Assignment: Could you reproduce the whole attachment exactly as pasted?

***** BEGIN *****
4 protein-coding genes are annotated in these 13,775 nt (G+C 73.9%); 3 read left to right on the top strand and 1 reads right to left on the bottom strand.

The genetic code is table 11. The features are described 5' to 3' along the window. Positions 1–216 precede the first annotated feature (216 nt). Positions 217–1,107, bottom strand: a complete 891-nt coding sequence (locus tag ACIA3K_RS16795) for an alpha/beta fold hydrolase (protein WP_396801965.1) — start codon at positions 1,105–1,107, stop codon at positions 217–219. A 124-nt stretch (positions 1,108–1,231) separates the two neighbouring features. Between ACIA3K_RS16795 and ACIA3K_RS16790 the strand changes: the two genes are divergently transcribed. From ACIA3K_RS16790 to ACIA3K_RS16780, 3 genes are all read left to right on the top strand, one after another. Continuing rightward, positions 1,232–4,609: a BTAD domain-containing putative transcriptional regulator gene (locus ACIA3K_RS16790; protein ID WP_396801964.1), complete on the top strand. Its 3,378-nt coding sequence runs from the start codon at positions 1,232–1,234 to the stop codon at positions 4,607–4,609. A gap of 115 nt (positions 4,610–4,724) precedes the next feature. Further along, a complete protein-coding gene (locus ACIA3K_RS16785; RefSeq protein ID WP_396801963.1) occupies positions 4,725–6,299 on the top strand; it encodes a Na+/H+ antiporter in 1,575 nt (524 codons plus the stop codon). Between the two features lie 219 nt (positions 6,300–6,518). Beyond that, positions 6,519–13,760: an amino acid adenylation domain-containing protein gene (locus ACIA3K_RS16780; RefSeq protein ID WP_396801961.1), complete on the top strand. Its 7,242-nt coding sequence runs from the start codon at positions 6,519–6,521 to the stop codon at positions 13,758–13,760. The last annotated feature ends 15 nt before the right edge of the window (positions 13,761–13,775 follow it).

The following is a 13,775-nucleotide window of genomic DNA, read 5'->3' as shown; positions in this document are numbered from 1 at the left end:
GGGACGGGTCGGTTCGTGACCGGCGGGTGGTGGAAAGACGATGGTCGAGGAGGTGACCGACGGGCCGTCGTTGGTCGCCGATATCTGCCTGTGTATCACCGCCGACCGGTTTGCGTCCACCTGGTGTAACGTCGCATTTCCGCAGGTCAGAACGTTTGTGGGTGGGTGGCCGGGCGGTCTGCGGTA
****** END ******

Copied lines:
4 protein-coding genes are annotated in these 13,775 nt (G+C 73.9%); 3 read left to right on the top strand and 1 reads right to left on the bottom strand.

The genetic code is table 11. The features are described 5' to 3' along the window. Positions 1–216 precede the first annotated feature (216 nt). Positions 217–1,107, bottom strand: a complete 891-nt coding sequence (locus tag ACIA3K_RS16795) for an alpha/beta fold hydrolase (protein WP_396801965.1) — start codon at positions 1,105–1,107, stop codon at positions 217–219. A 124-nt stretch (positions 1,108–1,231) separates the two neighbouring features. Between ACIA3K_RS16795 and ACIA3K_RS16790 the strand changes: the two genes are divergently transcribed. From ACIA3K_RS16790 to ACIA3K_RS16780, 3 genes are all read left to right on the top strand, one after another. Continuing rightward, positions 1,232–4,609: a BTAD domain-containing putative transcriptional regulator gene (locus ACIA3K_RS16790; protein ID WP_396801964.1), complete on the top strand. Its 3,378-nt coding sequence runs from the start codon at positions 1,232–1,234 to the stop codon at positions 4,607–4,609. A gap of 115 nt (positions 4,610–4,724) precedes the next feature. Further along, a complete protein-coding gene (locus ACIA3K_RS16785; RefSeq protein ID WP_396801963.1) occupies positions 4,725–6,299 on the top strand; it encodes a Na+/H+ antiporter in 1,575 nt (524 codons plus the stop codon). Between the two features lie 219 nt (positions 6,300–6,518). Beyond that, positions 6,519–13,760: an amino acid adenylation domain-containing protein gene (locus ACIA3K_RS16780; RefSeq protein ID WP_396801961.1), complete on the top strand. Its 7,242-nt coding sequence runs from the start codon at positions 6,519–6,521 to the stop codon at positions 13,758–13,760. The last annotated feature ends 15 nt before the right edge of the window (positions 13,761–13,775 follow it).

The following is a 13,775-nucleotide window of genomic DNA, read 5'->3' as shown; positions in this document are numbered from 1 at the left end:
GGGACGGGTCGGTTCGTGACCGGCGGGTGGTGGAAAGACGATGGTCGAGGAGGTGACCGACGGGCCGTCGTTGGTCGCCGATATCTGCCTGTGTATCACCGCCGACCGGTTTGCGTCCACCTGGTGTAACGTCGCATTTCCGCAGGTCAGAACGTTTGTGGGTGGGTGGCCGGGCGGTCTGCGGTA